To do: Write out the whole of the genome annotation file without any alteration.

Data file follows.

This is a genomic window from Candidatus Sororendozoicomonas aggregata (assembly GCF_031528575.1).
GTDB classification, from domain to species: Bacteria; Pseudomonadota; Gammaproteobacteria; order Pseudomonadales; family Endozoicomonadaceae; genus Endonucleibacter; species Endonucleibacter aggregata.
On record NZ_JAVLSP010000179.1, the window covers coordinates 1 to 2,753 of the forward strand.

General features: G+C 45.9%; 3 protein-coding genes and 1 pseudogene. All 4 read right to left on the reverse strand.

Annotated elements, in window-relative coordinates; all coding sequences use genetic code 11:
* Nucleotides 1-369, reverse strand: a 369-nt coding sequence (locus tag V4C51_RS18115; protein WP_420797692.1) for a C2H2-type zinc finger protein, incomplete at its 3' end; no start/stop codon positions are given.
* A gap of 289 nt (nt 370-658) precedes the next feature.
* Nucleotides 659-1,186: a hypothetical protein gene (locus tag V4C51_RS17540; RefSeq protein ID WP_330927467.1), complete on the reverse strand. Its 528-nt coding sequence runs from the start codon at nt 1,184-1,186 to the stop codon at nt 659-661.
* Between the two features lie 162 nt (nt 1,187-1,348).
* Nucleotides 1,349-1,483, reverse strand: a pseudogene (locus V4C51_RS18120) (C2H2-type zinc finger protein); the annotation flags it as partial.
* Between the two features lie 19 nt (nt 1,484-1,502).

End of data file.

This is a genomic window from Candidatus Sororendozoicomonas aggregata (assembly GCF_031528575.1).
GTDB classification, from domain to species: Bacteria; Pseudomonadota; Gammaproteobacteria; order Pseudomonadales; family Endozoicomonadaceae; genus Endonucleibacter; species Endonucleibacter aggregata.
On record NZ_JAVLSP010000179.1, the window covers coordinates 1 to 2,753 of the forward strand.

General features: G+C 45.9%; 3 protein-coding genes and 1 pseudogene. All 4 read right to left on the reverse strand.

Annotated elements, in window-relative coordinates; all coding sequences use genetic code 11:
* Nucleotides 1-369, reverse strand: a 369-nt coding sequence (locus tag V4C51_RS18115; protein WP_420797692.1) for a C2H2-type zinc finger protein, incomplete at its 3' end; no start/stop codon positions are given.
* A gap of 289 nt (nt 370-658) precedes the next feature.
* Nucleotides 659-1,186: a hypothetical protein gene (locus tag V4C51_RS17540; RefSeq protein ID WP_330927467.1), complete on the reverse strand. Its 528-nt coding sequence runs from the start codon at nt 1,184-1,186 to the stop codon at nt 659-661.
* Between the two features lie 162 nt (nt 1,187-1,348).
* Nucleotides 1,349-1,483, reverse strand: a pseudogene (locus V4C51_RS18120) (C2H2-type zinc finger protein); the annotation flags it as partial.
* Between the two features lie 19 nt (nt 1,484-1,502).